Believe What One Wills: An essay questioning the motives for St. Augustine's conversion.

Essay by annabanana2003High School, 12th gradeA+, March 2003

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As a general rule, human beings want their lives to have harmony and little conflict. In order to accomplish this, many attempt to align their personal philosophy with a widely accepted philosophy. For many years of his life, Saint Augustine tried to do just that. He knew what he felt and thought, but was not quite sure how to express it until his conversion to Christianity. In the first part of the autobiographical book, Confessions, Augustine reveals what his life was like before his conversion. In his examinations of other faiths, and membership in at least one, he didn't feel completely feel satisfied with what they offered. He continued to search for a religion that embraced what he needed and desired, a way to control his will. Augustine's concept and ability to manage his will played a very important role in what faith he finally adopted as his own.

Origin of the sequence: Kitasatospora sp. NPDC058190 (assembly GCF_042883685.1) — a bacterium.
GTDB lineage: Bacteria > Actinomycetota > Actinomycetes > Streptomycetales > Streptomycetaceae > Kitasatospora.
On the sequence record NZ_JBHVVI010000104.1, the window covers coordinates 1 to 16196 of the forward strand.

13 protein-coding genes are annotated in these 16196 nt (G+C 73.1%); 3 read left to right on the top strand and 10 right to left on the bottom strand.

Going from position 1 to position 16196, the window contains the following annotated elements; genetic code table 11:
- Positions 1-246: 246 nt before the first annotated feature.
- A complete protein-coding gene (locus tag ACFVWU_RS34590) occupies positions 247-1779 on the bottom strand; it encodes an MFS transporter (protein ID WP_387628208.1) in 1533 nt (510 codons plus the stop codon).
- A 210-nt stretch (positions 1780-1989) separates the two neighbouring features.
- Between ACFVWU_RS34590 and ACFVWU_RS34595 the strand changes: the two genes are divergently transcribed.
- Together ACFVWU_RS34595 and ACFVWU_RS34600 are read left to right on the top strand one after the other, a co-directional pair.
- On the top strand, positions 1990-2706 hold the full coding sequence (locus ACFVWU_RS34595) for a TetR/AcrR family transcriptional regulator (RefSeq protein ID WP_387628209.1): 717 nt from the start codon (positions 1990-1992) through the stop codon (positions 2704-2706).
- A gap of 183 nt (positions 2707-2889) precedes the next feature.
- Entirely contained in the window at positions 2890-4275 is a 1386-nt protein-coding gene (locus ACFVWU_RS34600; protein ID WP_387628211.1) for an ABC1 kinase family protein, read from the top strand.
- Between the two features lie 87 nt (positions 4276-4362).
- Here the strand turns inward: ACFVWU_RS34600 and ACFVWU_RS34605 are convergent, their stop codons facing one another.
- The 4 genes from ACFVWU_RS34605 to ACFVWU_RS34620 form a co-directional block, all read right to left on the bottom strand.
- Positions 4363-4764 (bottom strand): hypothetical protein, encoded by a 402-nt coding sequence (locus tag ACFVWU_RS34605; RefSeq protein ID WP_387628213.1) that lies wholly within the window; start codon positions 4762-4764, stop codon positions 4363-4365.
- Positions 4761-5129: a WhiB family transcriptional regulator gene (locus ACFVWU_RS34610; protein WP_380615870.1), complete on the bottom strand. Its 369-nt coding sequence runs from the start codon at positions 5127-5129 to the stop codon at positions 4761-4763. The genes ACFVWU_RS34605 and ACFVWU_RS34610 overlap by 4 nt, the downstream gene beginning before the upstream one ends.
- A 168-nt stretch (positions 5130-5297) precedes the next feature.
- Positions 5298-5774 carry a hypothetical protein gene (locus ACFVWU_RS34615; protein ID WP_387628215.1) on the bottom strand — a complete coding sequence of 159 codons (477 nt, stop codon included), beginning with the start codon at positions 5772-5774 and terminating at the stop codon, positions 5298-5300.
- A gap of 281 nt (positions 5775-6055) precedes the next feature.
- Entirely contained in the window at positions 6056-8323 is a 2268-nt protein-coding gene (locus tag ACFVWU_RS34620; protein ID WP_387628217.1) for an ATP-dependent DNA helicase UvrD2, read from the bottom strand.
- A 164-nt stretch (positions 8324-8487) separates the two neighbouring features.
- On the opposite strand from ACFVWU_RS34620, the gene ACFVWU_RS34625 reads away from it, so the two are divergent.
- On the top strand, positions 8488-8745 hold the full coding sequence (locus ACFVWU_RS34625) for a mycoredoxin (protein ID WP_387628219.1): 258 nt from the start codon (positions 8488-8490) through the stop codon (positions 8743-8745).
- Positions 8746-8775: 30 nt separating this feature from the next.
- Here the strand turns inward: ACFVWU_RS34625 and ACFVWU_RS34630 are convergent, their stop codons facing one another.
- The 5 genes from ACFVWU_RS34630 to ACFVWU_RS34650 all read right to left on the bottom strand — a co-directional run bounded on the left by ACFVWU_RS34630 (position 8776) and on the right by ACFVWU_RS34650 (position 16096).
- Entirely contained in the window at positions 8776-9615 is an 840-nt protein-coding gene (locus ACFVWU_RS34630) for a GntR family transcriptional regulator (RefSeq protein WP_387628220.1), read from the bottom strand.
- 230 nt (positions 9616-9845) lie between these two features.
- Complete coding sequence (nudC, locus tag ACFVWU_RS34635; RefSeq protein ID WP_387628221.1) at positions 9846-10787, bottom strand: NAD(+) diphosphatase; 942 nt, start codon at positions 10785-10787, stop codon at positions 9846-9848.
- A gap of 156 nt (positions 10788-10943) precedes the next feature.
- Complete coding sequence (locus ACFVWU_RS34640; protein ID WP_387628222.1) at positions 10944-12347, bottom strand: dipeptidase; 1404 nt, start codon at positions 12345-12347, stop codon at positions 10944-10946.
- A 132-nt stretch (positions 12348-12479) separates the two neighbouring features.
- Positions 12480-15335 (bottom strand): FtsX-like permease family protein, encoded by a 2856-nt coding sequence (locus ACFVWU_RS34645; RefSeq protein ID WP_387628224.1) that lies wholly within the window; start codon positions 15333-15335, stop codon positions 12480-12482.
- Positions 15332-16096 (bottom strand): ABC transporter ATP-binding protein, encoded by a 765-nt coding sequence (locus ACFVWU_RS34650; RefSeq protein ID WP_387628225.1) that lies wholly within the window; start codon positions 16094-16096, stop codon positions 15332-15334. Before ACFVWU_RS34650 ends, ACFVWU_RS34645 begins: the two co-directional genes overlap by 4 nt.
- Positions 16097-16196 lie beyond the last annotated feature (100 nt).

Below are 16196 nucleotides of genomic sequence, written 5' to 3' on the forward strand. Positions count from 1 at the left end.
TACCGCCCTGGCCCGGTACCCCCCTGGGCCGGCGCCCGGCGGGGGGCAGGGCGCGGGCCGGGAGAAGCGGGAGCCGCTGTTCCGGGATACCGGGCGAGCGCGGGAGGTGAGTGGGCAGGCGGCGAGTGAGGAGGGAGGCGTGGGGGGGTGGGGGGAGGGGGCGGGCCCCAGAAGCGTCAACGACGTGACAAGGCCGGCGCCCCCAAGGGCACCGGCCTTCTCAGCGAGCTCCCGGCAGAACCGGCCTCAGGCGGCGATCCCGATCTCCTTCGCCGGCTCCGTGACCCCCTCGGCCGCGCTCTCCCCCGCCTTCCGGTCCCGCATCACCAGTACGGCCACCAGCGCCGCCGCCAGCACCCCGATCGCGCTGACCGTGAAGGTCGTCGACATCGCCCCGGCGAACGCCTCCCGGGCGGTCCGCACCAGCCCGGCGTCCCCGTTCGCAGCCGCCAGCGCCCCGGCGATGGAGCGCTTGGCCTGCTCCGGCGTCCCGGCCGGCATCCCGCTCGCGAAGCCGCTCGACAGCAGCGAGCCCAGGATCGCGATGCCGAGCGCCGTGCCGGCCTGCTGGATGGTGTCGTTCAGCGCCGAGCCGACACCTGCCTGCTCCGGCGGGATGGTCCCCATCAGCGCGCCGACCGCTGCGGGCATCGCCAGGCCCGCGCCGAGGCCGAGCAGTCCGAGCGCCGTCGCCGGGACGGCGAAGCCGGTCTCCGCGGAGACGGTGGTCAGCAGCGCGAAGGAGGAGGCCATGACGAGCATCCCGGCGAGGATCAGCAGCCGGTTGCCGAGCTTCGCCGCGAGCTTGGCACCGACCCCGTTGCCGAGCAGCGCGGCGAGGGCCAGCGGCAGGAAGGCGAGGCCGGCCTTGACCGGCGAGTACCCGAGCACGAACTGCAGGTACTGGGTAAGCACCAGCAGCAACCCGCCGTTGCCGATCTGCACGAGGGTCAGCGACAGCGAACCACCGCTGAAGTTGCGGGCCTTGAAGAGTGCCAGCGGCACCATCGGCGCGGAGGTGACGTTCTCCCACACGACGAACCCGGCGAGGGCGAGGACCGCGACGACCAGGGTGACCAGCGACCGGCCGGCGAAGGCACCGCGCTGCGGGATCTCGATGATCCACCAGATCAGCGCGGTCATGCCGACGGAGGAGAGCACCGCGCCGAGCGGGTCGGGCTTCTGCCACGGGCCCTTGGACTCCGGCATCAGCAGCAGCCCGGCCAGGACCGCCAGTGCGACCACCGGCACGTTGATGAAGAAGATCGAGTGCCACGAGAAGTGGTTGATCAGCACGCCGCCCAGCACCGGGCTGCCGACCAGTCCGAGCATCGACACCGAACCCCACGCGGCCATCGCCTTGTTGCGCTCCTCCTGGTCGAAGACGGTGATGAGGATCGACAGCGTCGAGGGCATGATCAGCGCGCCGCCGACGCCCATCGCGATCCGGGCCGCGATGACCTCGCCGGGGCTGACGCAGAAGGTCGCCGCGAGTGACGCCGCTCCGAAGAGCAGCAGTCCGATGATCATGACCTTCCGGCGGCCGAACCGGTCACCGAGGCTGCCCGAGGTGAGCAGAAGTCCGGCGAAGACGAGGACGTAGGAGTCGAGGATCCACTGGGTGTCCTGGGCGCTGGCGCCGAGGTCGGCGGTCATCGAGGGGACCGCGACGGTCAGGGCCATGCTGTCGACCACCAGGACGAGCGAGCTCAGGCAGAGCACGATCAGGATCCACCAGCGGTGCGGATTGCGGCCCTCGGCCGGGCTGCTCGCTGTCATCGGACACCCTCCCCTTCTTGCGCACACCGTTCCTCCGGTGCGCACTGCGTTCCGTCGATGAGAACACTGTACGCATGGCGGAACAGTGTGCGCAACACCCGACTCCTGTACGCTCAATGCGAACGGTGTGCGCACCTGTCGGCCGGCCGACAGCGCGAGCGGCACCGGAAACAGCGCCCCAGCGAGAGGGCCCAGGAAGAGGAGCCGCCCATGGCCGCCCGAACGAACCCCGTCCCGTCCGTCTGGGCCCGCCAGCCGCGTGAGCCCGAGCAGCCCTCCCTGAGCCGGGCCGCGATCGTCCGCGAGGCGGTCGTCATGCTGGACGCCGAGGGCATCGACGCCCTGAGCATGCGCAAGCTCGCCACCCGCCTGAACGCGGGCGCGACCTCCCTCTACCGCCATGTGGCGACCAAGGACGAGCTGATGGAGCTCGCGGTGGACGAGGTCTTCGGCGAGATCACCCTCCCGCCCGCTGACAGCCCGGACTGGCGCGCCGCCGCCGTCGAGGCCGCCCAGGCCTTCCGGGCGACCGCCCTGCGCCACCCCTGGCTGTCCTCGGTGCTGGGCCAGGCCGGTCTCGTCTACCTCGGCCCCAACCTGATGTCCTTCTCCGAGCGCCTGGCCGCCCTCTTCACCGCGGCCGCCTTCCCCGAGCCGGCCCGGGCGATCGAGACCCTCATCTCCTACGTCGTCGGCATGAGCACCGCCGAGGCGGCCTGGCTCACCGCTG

As an adolescent, Augustine fell into a similar trap as many others at the same age; he desperately wanted to be loved.

He said, "The single desire that dominated my search for delight was simply to love and be loved" (24). However, his trouble was not that he wanted to be loved; it was that he didn't understand what love is. "The bubbling impulses of puberty befogged and obscured my heart so that it could not see the difference between love's serenity and lust's darkness," (24) is how he described his confusion of love and lust. This misunderstanding led Augustine to a life where lust and its carnal impulses controlled his will. While only sixteen years of age, he had multiple sexual relationships. His parents did little to stop him, and his father was proud of his son's virility. Augustine described Patrick's, his father, reaction in writing, "he was overjoyed to...